You told us that you would like to see more stories which will attract women readers, young readers and diverse/under-represented communities, the existing directors have a range of knowledge and experiences which could contribute to content — use them!
Here are the other issues you said you would like to see The Ferret write about:
Transport — infrastructure, poor roads and lack of investment in good quality public transport.
Trade union activity — equal pay and WASPI campaign.
Health and social care — abuse and deaths in social and healthcare settings, mental health and lack of services, impact of austerity on social and health services.
Brexit and how this will affect people as there is little coverage in Scotland.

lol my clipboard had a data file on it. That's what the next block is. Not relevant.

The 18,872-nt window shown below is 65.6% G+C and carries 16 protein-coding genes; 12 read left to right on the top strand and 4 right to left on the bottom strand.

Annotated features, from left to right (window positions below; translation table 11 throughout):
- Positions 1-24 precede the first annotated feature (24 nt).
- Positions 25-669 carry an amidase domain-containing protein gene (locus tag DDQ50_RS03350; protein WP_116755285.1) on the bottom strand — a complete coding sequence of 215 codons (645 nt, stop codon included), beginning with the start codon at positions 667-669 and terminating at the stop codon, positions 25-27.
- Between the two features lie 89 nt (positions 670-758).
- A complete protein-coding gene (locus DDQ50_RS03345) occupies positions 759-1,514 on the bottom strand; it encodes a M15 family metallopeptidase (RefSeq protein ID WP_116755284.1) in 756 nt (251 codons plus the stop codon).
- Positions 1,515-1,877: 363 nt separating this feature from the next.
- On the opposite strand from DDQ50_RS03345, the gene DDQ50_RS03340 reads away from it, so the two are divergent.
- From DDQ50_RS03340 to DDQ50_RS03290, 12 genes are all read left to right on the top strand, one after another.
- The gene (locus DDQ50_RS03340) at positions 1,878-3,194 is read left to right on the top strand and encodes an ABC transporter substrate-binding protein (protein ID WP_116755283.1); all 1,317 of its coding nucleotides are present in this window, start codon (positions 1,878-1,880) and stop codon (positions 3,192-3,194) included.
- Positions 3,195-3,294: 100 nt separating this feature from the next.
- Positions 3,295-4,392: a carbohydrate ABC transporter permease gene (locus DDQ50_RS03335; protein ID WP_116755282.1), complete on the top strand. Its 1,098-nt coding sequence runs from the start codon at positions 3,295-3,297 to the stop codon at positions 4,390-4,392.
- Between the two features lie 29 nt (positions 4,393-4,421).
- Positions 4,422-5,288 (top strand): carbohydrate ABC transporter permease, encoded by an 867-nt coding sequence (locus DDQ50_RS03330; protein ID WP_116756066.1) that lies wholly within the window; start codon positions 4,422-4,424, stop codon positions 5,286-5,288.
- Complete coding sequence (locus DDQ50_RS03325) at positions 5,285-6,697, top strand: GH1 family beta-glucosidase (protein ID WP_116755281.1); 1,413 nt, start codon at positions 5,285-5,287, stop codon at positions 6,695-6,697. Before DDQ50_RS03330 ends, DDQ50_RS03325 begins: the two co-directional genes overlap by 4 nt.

Housing and land reform including public spaces, abandoned properties, planning authorities links to building developers, the rise of student accommodation and homes being built far from local amenities.
Money and financial issues — personal, private and public.
Government — Explanations on how governments are structured and function, including comparisons and examples of how things are being done well elsewhere. Coverage of council meetings. Look at corruption on all levels of authority.
Coverage of innovative solutions and work done by local and community councils eg. such as community energy.
Stories about people with interesting lives, doing interesting and inspiring things.
Broader environmental stories — tree-felling
Keep tackling misinformation and report on general ‘dodgyness’ — looking to Private Eye for coverage on corruption.
What are the different ways we could present our stories to engage readers better?
There were a lot of ideas as to how The Ferret could improve the ways which we deliver our stories. From having a print version as an occasional magazine, quarterly paper or even an annual to a Ferret app and a roadshow.